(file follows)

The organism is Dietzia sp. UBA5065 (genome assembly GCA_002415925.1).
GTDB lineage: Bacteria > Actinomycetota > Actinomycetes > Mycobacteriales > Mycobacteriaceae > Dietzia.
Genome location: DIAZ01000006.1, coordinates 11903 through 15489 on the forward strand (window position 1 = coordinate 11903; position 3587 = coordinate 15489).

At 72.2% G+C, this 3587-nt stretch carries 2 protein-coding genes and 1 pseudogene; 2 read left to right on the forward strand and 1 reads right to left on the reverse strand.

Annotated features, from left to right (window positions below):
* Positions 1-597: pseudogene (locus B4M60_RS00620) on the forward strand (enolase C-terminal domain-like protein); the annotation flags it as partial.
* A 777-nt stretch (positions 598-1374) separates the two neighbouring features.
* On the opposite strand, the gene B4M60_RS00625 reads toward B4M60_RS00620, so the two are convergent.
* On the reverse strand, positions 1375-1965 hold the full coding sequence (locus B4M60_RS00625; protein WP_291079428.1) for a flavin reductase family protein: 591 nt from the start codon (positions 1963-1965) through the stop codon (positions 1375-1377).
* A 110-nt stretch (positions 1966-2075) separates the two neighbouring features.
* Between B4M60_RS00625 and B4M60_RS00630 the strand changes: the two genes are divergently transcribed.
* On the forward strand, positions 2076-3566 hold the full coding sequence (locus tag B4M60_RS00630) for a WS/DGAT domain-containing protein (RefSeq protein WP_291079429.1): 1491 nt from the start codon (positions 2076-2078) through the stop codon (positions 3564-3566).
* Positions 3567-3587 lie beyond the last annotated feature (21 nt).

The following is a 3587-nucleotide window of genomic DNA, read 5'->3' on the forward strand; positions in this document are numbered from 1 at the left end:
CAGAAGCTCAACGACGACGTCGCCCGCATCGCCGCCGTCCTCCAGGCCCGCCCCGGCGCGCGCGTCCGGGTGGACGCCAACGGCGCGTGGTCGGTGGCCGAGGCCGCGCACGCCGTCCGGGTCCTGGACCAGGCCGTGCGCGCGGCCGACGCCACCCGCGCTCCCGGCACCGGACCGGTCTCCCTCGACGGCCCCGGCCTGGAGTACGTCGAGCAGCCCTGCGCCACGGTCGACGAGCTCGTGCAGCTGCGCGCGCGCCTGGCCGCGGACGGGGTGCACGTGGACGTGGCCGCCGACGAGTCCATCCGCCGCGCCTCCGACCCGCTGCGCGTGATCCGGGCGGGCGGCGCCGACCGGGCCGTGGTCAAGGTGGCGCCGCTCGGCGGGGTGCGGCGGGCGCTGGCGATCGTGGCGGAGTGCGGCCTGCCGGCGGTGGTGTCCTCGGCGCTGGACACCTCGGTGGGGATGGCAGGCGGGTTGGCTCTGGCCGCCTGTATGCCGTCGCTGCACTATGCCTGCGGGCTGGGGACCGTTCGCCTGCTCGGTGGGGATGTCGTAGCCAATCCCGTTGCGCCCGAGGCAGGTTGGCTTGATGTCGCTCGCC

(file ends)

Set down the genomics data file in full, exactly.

The organism is Dietzia sp. UBA5065 (genome assembly GCA_002415925.1).
GTDB lineage: Bacteria > Actinomycetota > Actinomycetes > Mycobacteriales > Mycobacteriaceae > Dietzia.
Genome location: DIAZ01000006.1, coordinates 11903 through 15489 on the forward strand (window position 1 = coordinate 11903; position 3587 = coordinate 15489).

At 72.2% G+C, this 3587-nt stretch carries 2 protein-coding genes and 1 pseudogene; 2 read left to right on the forward strand and 1 reads right to left on the reverse strand.

Annotated features, from left to right (window positions below):
* Positions 1-597: pseudogene (locus B4M60_RS00620) on the forward strand (enolase C-terminal domain-like protein); the annotation flags it as partial.
* A 777-nt stretch (positions 598-1374) separates the two neighbouring features.
* On the opposite strand, the gene B4M60_RS00625 reads toward B4M60_RS00620, so the two are convergent.
* On the reverse strand, positions 1375-1965 hold the full coding sequence (locus B4M60_RS00625; protein WP_291079428.1) for a flavin reductase family protein: 591 nt from the start codon (positions 1963-1965) through the stop codon (positions 1375-1377).
* A 110-nt stretch (positions 1966-2075) separates the two neighbouring features.
* Between B4M60_RS00625 and B4M60_RS00630 the strand changes: the two genes are divergently transcribed.
* On the forward strand, positions 2076-3566 hold the full coding sequence (locus tag B4M60_RS00630) for a WS/DGAT domain-containing protein (RefSeq protein WP_291079429.1): 1491 nt from the start codon (positions 2076-2078) through the stop codon (positions 3564-3566).
* Positions 3567-3587 lie beyond the last annotated feature (21 nt).

The following is a 3587-nucleotide window of genomic DNA, read 5'->3' on the forward strand; positions in this document are numbered from 1 at the left end:
CAGAAGCTCAACGACGACGTCGCCCGCATCGCCGCCGTCCTCCAGGCCCGCCCCGGCGCGCGCGTCCGGGTGGACGCCAACGGCGCGTGGTCGGTGGCCGAGGCCGCGCACGCCGTCCGGGTCCTGGACCAGGCCGTGCGCGCGGCCGACGCCACCCGCGCTCCCGGCACCGGACCGGTCTCCCTCGACGGCCCCGGCCTGGAGTACGTCGAGCAGCCCTGCGCCACGGTCGACGAGCTCGTGCAGCTGCGCGCGCGCCTGGCCGCGGACGGGGTGCACGTGGACGTGGCCGCCGACGAGTCCATCCGCCGCGCCTCCGACCCGCTGCGCGTGATCCGGGCGGGCGGCGCCGACCGGGCCGTGGTCAAGGTGGCGCCGCTCGGCGGGGTGCGGCGGGCGCTGGCGATCGTGGCGGAGTGCGGCCTGCCGGCGGTGGTGTCCTCGGCGCTGGACACCTCGGTGGGGATGGCAGGCGGGTTGGCTCTGGCCGCCTGTATGCCGTCGCTGCACTATGCCTGCGGGCTGGGGACCGTTCGCCTGCTCGGTGGGGATGTCGTAGCCAATCCCGTTGCGCCCGAGGCAGGTTGGCTTGATGTCGCTCGCC